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Defining and Using Class Queries

This topic discusses class queries, which act as named queries that are part of a class structure and that can be accessed via dynamic SQL.

Introduction to Class Queries

A class query is a tool — contained in a class and meant for use with dynamic SQL — to look up records that meet specified criteria. With class queries, you can create predefined lookups for your application. For example, you can look up records by name, or provide a list of records that meet a particular set of conditions, such as all the flights from Paris to Madrid.

By creating a class query, you can avoid having to look up a particular object by its internal ID. Instead, you can create a query that looks up records based on any class properties that you want. These can even be specified from user input at runtime.

If you define a custom class query, your lookup logic can use ObjectScript and can be arbitrarily complex.

There are two kinds of class queries:

Note that you can define class queries within any class; there is no requirement to contain them within persistent classes.


Do not define a class query that depends upon the results of another class query. Such a dependency is not supported.

Using Class Queries

Before looking at how to define class queries, it is useful to see how you can use them. In server-side code, you can use a class query as follows:

  1. Use %New() to create an instance of %SQL.StatementOpens in a new tab.

  2. Call the %PrepareClassQuery() method of that instance. As arguments, use the following, in order:

    1. Fully qualified name of the class that defines the query that you want to use.

    2. Name of the query in that class.

    This method returns a %StatusOpens in a new tab value, which you should check.

  3. Call the %Execute() method of the %SQL.StatementOpens in a new tab instance. This returns an instance of %SQL.StatementResultOpens in a new tab.

  4. Use methods of %SQL.StatementResultOpens in a new tab to retrieve data from the result set. For details, see Dynamic SQL.

The following shows a simple example that uses the ByName query of Sample.Person:

  // classquerydemo
  set statement = ##class(%SQL.Statement).%New()
  set status = statement.%PrepareClassQuery("Sample.Person","ByName")
  if $$$ISERR(status) {
     write "%Prepare failed:" do $SYSTEM.Status.DisplayError(status)

  set rset = statement.%Execute()
  if (rset.%SQLCODE '= 0) {
    write "%Execute failed:", !, "SQLCODE ", rset.%SQLCODE, ": ", rset.%Message 

  while rset.%Next()
    write !, rset.%Get("Name")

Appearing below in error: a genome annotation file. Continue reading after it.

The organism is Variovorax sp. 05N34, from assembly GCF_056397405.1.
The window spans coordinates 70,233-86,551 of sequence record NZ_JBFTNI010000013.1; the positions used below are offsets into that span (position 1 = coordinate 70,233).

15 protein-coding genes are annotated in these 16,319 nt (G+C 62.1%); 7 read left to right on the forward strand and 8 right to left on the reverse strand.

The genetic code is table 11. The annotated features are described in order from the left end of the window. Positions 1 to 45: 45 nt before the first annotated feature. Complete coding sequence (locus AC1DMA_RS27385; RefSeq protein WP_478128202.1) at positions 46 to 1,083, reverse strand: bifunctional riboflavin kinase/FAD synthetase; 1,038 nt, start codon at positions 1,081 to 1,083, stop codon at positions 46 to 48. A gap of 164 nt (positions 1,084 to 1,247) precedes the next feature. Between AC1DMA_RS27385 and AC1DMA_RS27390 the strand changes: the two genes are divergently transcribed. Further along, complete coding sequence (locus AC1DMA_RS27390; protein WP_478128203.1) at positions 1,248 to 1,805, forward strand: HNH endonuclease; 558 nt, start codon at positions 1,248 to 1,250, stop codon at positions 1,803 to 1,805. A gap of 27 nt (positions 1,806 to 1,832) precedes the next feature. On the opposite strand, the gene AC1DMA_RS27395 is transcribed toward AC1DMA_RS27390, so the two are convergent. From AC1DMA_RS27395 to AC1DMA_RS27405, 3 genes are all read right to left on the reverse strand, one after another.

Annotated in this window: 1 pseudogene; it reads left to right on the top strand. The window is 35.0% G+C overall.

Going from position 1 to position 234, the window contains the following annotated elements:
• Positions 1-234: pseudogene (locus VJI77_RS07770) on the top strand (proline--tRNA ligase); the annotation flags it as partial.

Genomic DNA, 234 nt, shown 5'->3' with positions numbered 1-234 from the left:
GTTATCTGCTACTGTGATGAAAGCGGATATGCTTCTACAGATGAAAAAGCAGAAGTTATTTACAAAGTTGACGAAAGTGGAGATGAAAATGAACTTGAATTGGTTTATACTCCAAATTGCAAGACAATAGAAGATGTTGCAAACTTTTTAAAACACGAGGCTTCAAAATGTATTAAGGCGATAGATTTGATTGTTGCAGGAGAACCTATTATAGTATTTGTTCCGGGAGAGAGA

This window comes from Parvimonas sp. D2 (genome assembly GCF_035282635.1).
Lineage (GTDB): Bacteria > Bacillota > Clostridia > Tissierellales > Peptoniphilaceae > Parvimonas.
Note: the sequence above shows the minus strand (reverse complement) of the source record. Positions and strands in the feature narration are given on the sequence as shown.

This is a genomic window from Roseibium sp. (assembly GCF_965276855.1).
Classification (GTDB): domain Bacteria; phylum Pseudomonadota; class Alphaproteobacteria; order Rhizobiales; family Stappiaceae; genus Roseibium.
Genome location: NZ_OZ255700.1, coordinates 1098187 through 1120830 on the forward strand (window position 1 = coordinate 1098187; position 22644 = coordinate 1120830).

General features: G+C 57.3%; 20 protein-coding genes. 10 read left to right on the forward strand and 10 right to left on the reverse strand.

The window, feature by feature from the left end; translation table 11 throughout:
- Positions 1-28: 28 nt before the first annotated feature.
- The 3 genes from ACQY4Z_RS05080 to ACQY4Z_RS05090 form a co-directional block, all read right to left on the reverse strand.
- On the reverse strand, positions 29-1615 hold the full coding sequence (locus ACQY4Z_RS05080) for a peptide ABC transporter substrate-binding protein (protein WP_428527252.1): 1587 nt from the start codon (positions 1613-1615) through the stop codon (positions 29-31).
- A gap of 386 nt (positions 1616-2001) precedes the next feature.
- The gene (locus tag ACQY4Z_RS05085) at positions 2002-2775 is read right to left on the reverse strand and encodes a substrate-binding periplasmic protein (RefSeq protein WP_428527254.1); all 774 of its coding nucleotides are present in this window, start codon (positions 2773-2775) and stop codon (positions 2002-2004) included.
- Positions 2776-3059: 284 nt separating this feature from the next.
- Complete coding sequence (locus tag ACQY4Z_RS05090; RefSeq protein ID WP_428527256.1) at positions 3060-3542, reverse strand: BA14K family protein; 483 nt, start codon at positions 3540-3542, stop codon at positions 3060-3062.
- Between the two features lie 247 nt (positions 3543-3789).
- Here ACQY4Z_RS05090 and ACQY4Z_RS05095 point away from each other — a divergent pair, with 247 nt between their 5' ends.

if (rset.%SQLCODE < 0) {
    write "%Next failed:", !, "SQLCODE ", rset.%SQLCODE, ": ", rset.%Message 

You can also invoke the query as a stored procedure, thus executing it from an SQL context. See Defining and Using Stored Procedures.

Defining Basic Class Queries

To define a basic class query, define a query as follows:

  • (For simple class queries) The type should be %SQLQueryOpens in a new tab.

  • In the argument list, specify any arguments that the query should accept.

  • In the body of the definition, write an SQL SELECT statement.

    In this statement, to refer to an argument, precede the argument name with a colon (:).

    This SELECT statement should not include an INTO clause.

  • Include the SqlProc keyword in the query definition.

  • Optionally specify the SqlName keyword in the query definition, if you want the name of the stored procedure to be other than the default name.

    These are compiler keywords, so include them in square brackets after any parameters, after the query type (%SQLQueryOpens in a new tab).


The following shows a simple example:

Query ListEmployees(City As %String = "") 
   As %SQLQuery (ROWSPEC="ID:%Integer,Name:%String,Title:%String", CONTAINID = 1) [SqlProc, SqlName=MyProcedureName]
SELECT ID,Name,Title FROM Employee
 WHERE (Home_City %STARTSWITH :City)

Maximum Length of String Parameters

If you call a class query using ADO.NET, ODBC, or JDBC, any string parameters will be truncated to 50 characters by default. To increase the maximum string length for a parameter, specify a MAXLEN in the signature, as in the following example:

Query MyQuery(MyParm As %String(MAXLEN = 200)) As %SQLQuery [SqlProc]

This truncation does not occur if you call the query from the Management Portal or from ObjectScript.

See Also

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